I took the train to Kingston A&E (Accident & Emergency; American translation: Emergency Room), where I was triaged within ten minutes of arrival. Twenty minutes after triage, I was having blood drawn, and ten minutes after that I was speaking to a doctor. The doctor did an exam and sent me to radiology, where I waited about five minutes for an x-ray. Results came back negative within a half hour, so the doctor treated me with medication on the spot, had me wait around another 45 minutes for observation, and sent me off with a prescription. I was there about three hours in total, including getting the prescription filled. 

Total cost for all this was £9.15 to fill the prescription. (American translation: about $11.60.)

That on its own doesn’t seem too unusual, compared to America. Ten, fifteen dollars for a prescription is pretty normal, in my experience. But here’s the thing: that was the only cost. The hospital won’t send a separate bill. Neither will the doctor. Or the radiologist. I spent under $12 to go to the emergency room, be seen in a timely manner, and be treated. That is, in three paragraphs, why the British love the National Health Service so much. You get sick, you get treated, and you don’t worry about the bill.

But they’re so slow, you’re thinking. I was in and out of the ER in under three hours, and a fair chunk of that was observation time after I had seen the doctor. But you pay so much more in taxes, you’re thinking. So I decided to compare. 

Let’s talk about taxes

I’ve tried to make this comparison as apples to apples as I can, so I used my 2017 US tax numbers (the last full year I lived in the US) and my 2019 UK tax numbers (the first full year I lived in the UK). 

Income tax is the most obvious tax, but in the US we also pay Social Security, Medicaid, property tax (on real estate), personal property tax (on cars, boats, etc). But don’t forget the hidden tax: healthcare. It’s easy to ignore, but every dollar you spend on premiums, copays, deductibles, and scripts is effectively a tax. Look, I can’t go without health insurance. I’m a cancer survivor, my wife is a cancer survivor, and I have two kids. We get sick, we get treated, and we continue contributing to society. My opinion is that everyone should be so fortunate.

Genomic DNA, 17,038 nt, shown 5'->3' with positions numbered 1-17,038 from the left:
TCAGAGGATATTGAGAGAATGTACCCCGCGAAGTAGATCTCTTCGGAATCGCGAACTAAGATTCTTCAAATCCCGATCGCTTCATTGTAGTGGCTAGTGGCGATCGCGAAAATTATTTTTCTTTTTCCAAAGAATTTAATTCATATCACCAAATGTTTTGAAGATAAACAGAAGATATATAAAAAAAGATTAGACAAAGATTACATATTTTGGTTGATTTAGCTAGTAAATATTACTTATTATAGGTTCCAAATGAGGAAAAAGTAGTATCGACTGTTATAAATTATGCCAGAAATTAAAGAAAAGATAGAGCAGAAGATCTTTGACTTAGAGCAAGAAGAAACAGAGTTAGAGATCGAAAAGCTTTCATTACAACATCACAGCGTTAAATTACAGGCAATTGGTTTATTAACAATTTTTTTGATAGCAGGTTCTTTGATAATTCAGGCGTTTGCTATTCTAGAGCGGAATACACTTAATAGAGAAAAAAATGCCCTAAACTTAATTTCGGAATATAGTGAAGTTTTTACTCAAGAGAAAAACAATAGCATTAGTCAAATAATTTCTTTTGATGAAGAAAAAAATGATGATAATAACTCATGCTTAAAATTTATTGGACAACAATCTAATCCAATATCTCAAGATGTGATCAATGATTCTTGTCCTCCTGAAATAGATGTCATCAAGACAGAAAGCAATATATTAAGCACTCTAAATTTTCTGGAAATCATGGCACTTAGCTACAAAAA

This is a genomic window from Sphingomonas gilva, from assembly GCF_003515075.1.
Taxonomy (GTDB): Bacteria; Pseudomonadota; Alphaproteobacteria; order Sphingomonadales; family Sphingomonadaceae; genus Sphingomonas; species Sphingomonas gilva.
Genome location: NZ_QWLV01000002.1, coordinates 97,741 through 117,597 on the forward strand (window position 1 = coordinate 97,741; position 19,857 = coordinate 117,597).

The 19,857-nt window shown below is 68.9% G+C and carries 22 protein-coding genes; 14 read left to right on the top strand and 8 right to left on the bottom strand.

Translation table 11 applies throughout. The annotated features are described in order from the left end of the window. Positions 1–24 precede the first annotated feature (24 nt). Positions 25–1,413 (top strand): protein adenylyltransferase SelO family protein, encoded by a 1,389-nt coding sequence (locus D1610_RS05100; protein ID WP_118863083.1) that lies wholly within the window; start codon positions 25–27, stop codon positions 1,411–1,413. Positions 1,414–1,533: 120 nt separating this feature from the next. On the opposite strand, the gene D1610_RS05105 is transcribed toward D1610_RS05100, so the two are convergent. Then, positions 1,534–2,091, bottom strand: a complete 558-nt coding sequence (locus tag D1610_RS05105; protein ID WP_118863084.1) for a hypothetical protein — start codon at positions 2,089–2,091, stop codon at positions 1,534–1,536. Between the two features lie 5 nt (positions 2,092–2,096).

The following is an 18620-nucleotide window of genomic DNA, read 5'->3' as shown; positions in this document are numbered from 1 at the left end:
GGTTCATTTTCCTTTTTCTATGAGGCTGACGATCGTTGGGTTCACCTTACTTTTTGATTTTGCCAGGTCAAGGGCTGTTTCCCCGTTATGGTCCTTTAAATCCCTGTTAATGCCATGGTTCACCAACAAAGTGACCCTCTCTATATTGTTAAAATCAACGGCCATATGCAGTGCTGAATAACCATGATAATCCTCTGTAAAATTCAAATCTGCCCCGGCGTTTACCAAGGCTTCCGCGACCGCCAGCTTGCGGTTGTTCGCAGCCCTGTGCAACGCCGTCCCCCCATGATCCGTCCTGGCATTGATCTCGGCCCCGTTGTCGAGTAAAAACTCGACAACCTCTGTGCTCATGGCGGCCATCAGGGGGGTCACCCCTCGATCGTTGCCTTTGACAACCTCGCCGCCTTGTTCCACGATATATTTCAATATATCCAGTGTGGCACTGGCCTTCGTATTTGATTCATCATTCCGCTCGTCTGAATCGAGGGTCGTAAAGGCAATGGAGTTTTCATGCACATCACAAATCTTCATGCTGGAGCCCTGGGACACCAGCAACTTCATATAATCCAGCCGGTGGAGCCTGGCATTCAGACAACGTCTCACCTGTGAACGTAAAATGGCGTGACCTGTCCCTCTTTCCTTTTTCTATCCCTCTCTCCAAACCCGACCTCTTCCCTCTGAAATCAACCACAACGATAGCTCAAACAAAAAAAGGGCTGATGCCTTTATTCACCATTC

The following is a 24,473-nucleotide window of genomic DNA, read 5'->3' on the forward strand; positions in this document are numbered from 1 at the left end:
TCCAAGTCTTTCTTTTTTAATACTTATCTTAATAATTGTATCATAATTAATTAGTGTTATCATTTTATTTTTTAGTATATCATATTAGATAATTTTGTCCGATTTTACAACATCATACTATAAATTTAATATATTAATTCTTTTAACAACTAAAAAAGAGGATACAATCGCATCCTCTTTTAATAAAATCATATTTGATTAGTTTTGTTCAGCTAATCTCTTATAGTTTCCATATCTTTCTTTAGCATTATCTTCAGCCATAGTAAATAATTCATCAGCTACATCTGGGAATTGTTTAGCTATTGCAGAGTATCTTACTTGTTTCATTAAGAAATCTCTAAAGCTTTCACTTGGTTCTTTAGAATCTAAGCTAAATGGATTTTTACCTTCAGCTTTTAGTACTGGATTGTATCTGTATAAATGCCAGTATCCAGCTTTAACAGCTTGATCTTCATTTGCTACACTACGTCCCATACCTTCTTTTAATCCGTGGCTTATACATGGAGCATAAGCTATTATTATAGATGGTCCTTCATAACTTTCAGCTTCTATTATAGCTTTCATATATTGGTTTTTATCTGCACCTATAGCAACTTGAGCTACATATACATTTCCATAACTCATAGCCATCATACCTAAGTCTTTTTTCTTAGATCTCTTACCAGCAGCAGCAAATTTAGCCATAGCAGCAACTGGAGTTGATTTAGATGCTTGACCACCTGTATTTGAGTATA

I totaled up what I paid in the US, including my employer’s contribution to my insurance. We had no major healthcare expenditures in 2017, so I’ve used what I put into my flex spending account (which was used only for health-related expenses). 

I then did the same exercise for the UK. This included Payroll tax, National Insurance (which funds the healthcare system), council tax (like property tax, but also include my trash service), and TV tax (yep, I pay £13 a month to fund the BBC). 

The result

UK effective tax rate: 37.2%

US effective tax rate: 38.7%

The US is slightly higher, but honestly, it’s mostly a wash. I had two cars in the US, but none here. I lived in a low cost of living part of the US in Southwest Missouri, and I’m in a high cost of living area in southwest London. 

I basically pay the same amount of taxes in the UK as the US, when you consider the cost of healthcare. If I have a cancer recurrence while I’m in the UK, not only is it not going to bankrupt me, I don’t even need to worry about the deductible. I chose my primary care physician in the UK, just as I would in the US, and I was assigned the rotation doctor at A&E, just like I would in the US. I was treated professionally and quickly. The only real difference is that my £9.15 bill would have been a $500 or $1000 deductible in the US, plus a percentage of the total hospital charge. 

I’m going to leave you with a parting thought: If I made less money in the UK, I would pay less in taxes while receiving the same care. If I made less money in the US, my insurance premiums, deductibles, and general healthcare expenses would not go down, and might in fact go up if I had worse insurance.

We can do better, America.